12. Chile is in the process of introducing a risk-based supervisory system, including changes in solvency requirements. The project strengthens the supervisory process by distinguishing companies by their risk level and their risk management practices and corporate governance. The project is therefore in line with previous FSAP11 and OECD recommendations. In October 2012, the project was approved in the Deputies Chamber and is currently sitting with the Senate. Changes in capital requirements, investment regulation and corporate governance of insurance companies are expected with the passage of the bill.

13. The proposed system employs a two-pillar assessment of the financial strength of the companies.

  • In the first pillar, the level of compliance with new minimum solvency requirements is evaluated. The new minimum solvency requirements incorporate the notion of risk-based capital requirement, to better align capital charges with the associated asset risks.12 For example, capital charges on variable income assets and real estate investments are introduced, which are missing under the current regulatory framework. Additionally, requirements for longevity and reinvestment risks are tightened.

  • In a second pillar, the SVS will assign a rating to each company based on its evaluation of risk exposure, risk management practices, quality of corporate governance, and based on a qualitative assessment of capitalization.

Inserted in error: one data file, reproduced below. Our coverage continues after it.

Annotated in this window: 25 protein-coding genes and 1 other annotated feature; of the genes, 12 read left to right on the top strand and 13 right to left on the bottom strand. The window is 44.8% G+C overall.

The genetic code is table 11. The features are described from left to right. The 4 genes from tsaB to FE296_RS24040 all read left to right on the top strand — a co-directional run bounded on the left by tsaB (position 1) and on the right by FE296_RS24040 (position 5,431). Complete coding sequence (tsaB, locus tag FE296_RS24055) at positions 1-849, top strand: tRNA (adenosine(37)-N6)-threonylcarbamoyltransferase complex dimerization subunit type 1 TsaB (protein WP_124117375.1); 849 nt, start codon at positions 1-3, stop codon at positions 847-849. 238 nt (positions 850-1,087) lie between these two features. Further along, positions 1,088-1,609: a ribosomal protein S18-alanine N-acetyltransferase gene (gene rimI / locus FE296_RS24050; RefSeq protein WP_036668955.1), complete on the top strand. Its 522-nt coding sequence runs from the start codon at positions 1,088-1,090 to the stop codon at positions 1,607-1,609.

The strength ratings for each pillar are then combined into an aggregate rating that guides SVS supervision and, depending on circumstances, allow SVS to require early remedial action by management. In addition, the project tightens limits on investments in related parties, which is relevant given the high degree of conglomeration in the Chilean financial sector.

References

Prepared by Nicolas Arregui (MCM).

While banks or insurance companies are not permitted to directly own another insurance company, conglomeration can be established between financial companies through a holding company. While life and non-life companies need to be individually licensed and a separate corporation established, if they belong to the same group, the same management and administrative system may be used in Chile.

In their guidelines, markets with a Herfindahl Index (HHI) below 1000 are deemed “unconcentrated,” those with an HHI between 1,000 and 1,800 are deemed “moderately concentrated,” and those with an HHI above 1,800 are deemed “highly concentrated.”

Examples of non-traditional and non-insurance activities include financial guarantee insurance, capital market activities such as credit default swap (CDS) issuance, transactions for non-hedging purposes, derivative trading or leveraging assets to enhance investment returns.

Mutual funds are a key investment for property and casualty insurers.

Regulatory exposure limits for housing are tighter than those for commercial real estate.

Real estate assets are priced at the minimum of two independent price sources and the amortized cost adjusted by inflation.

Another stress testing exercise conducted by SVS considers a drop in asset prices of 30 percent.

See IMF Chile FSAP Update 2011.

The lack of a global standard for capital adequacy in insurance does not allow for a cross-country comparison.

The 2004 FSAP conducted a review of the insurance sector that, among other issues, recommended a move to a more risk-based approach to supervision. The 2011 FSAP followed up on the recommendation.

At present the capital requirements (based on Solvency I) cannot be said to be sensitive to the size and risks of the insurers’ operations. The SVS is in the process of developing a standard formula for risk-based capital. To date, the SVS has published two methodological papers and is conducting its second quantitative impact study.